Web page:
CD44-mediated collagen remodeling drives wound resolution and pancreatic tumorigenesis / Priya Govindaraju.

Govindaraju, Priya, author.
[Philadelphia, Pennsylvania] : University of Pennsylvania, 2018.
xii,162 leaves : illustrations ; 29 cm
Local subjects:
Penn dissertations -- Pharmacological sciences.
Pharmacological sciences -- Penn dissertations.
Wound healing, chronic fibrosis, and epithelial tumor progression share certain common hallmarks, including the coagulation cascade, inflammatory response, activation of mesenchymal stromal cells, and extracellular matrix (ECM) remodeling. Deregulation of these processes, resulting in chronic inflammation or aberrant accumulation of ECM components, such as fibrillar collagen or hyaluronic acid (HA), contributes to exacerbated scar formation and promotes tumorigenesis. Thus, defining underlying mechanisms governing these processes is vital to understanding disease progression. CD44 is a transmembrane cell-adhesion receptor that primarily binds to HA, the predominant glycosaminoglycan found in the ECM. Owing to it ubiquitous expression on nearly all neuroectodermal-derived cells, CD44 has been implicated in an array of fibrotic and inflammatory processes. Altered CD44 expression or signaling is detected in models of acute injury and epithelial tumors, but the role of CD44 in mediating cellular functionality and matrix remodeling in cutaneous wound healing and distinct epithelial tumors, such as pancreatic ductal adenocarcinoma (PDA), remains poorly understood. We demonstrated that in an excisional biopsy punch cutaneous wound healing model, CD44 mediated the kinetics of fibrotic and inflammatory responses with ultimate implications in scar formation. During injury resolution, CD44- null mice exhibited reduced collagen degradation leading to increased fibrillar collagen accumulation and exacerbated scar formation. These data indicate a previously unknown role of CD44 in regulating fibrillar collagen accumulation and wound healing in response to injury. In epithelial tumors, the cross-talk between neoplastic and nonneoplastic cells is a key determinant of tumor progression. CD44 is expressed in both neoplastic and non-neoplastic cellular compartments; however, its functionality during pancreatic tumorigenesis is poorly understood. Using autochthonous tumor models with tissue-specific CD44 deletion, we found a novel tumor-suppressive role of CD44 on neoplastic cells, by regulating neoplastic cell proliferation, and tumor-protective role of CD44 on non-neoplastic cells, by regulating fibrillar collagen accumulation. Together, these findings demonstrate previously unknown roles of CD44 in mediating underlying processes that fuel wound healing, fibrosis, and epithelial tumor progression.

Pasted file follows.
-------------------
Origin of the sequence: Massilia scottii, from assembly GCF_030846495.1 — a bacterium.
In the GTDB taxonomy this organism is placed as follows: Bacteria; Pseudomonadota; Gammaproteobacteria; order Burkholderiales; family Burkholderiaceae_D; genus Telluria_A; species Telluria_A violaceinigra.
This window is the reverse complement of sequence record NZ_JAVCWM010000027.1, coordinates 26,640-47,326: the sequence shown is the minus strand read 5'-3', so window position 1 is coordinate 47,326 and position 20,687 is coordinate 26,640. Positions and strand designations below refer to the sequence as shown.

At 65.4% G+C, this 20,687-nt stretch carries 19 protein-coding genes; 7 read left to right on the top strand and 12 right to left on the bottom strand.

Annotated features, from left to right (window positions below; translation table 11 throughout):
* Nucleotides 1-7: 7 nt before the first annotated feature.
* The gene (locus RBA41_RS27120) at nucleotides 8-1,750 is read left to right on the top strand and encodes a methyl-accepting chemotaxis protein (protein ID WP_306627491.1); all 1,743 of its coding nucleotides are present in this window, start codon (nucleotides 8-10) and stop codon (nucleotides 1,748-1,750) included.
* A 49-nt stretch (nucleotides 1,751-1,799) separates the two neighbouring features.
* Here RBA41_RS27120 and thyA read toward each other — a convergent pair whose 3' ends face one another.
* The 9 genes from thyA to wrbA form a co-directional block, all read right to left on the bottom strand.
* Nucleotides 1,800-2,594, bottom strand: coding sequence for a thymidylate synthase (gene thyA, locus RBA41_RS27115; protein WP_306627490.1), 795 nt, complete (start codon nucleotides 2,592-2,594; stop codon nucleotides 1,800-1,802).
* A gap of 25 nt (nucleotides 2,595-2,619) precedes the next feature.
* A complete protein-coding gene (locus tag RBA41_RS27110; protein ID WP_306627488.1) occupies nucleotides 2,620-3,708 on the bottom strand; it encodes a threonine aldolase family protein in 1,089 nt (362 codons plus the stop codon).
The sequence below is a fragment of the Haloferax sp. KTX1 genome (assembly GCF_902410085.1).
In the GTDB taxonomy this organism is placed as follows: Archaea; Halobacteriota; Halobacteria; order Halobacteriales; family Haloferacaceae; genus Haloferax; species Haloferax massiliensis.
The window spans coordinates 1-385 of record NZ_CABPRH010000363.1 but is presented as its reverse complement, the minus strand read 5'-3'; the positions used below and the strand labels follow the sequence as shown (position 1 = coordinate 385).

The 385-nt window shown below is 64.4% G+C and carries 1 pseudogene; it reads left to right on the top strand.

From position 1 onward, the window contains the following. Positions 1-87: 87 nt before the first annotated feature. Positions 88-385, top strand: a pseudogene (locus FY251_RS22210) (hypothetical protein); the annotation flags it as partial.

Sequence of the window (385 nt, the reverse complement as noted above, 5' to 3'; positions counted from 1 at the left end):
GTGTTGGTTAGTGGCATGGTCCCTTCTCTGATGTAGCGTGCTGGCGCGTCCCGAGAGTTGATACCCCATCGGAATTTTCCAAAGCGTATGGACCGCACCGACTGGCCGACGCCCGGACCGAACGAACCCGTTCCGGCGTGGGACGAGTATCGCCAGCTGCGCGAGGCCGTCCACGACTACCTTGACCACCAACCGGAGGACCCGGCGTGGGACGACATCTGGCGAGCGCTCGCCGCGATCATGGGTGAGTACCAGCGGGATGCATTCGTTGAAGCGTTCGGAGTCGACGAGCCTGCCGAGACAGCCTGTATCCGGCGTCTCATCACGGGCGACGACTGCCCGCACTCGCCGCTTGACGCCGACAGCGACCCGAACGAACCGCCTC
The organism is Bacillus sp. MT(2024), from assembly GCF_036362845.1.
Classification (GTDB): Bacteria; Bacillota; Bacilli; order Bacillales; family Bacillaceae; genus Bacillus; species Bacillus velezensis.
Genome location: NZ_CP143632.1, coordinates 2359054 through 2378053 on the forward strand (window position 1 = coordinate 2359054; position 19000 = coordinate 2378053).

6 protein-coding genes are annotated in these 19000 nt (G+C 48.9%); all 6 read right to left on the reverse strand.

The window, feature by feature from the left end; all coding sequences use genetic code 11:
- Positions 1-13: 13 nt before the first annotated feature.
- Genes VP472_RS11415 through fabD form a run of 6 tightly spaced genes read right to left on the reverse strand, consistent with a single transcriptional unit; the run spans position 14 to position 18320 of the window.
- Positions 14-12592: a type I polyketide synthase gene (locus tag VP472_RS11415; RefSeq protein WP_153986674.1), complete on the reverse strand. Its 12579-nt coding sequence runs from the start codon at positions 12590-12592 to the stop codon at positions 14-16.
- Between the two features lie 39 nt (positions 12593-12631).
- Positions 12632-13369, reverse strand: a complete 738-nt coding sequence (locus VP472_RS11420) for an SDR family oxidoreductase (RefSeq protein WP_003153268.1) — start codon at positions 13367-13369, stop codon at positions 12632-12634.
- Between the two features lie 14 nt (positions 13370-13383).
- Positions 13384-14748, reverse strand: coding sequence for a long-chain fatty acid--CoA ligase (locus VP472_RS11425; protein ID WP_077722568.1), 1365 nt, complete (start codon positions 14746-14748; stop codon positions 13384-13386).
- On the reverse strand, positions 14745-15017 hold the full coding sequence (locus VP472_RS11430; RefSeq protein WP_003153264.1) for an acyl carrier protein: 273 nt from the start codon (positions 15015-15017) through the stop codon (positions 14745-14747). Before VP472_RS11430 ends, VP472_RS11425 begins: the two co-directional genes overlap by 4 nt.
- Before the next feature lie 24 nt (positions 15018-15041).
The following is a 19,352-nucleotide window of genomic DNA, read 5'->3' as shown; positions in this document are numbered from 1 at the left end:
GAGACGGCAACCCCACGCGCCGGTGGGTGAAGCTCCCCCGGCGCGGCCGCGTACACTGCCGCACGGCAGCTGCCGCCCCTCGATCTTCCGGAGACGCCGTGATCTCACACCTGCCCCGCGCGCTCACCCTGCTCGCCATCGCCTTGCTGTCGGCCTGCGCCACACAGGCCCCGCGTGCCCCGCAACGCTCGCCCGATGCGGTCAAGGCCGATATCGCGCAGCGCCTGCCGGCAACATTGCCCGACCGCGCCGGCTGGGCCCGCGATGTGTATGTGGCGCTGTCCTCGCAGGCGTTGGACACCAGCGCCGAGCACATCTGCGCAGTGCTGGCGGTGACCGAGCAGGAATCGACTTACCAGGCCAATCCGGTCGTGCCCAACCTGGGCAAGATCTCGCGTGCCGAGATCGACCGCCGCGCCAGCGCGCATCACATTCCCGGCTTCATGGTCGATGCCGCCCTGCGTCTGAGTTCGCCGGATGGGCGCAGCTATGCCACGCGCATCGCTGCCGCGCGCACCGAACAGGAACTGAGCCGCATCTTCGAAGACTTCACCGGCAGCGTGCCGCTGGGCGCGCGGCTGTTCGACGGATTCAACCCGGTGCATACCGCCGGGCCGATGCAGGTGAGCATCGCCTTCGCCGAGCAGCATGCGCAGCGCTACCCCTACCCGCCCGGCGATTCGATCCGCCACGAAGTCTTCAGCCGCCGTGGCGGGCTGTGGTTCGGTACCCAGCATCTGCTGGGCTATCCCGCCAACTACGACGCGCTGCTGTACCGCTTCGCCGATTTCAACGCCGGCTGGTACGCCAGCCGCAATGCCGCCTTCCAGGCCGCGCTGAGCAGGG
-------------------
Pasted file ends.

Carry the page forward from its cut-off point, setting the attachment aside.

Ph. D. University of Pennsylvania 2018.
Department: Pharmacology.
Supervisors: Ellen Pure; Margaret Chou.
Includes bibliographical references.
Pure, Ellen, degree supervisor.
Chou, Margaret, degree supervisor.
Assoian, Richard K., degree committee member.
Beatty, Gregory L., degree committee member.
Eisinger, Tzipora, degree committee member.
University of Pennsylvania. Department of Pharmacology, degree granting institution.
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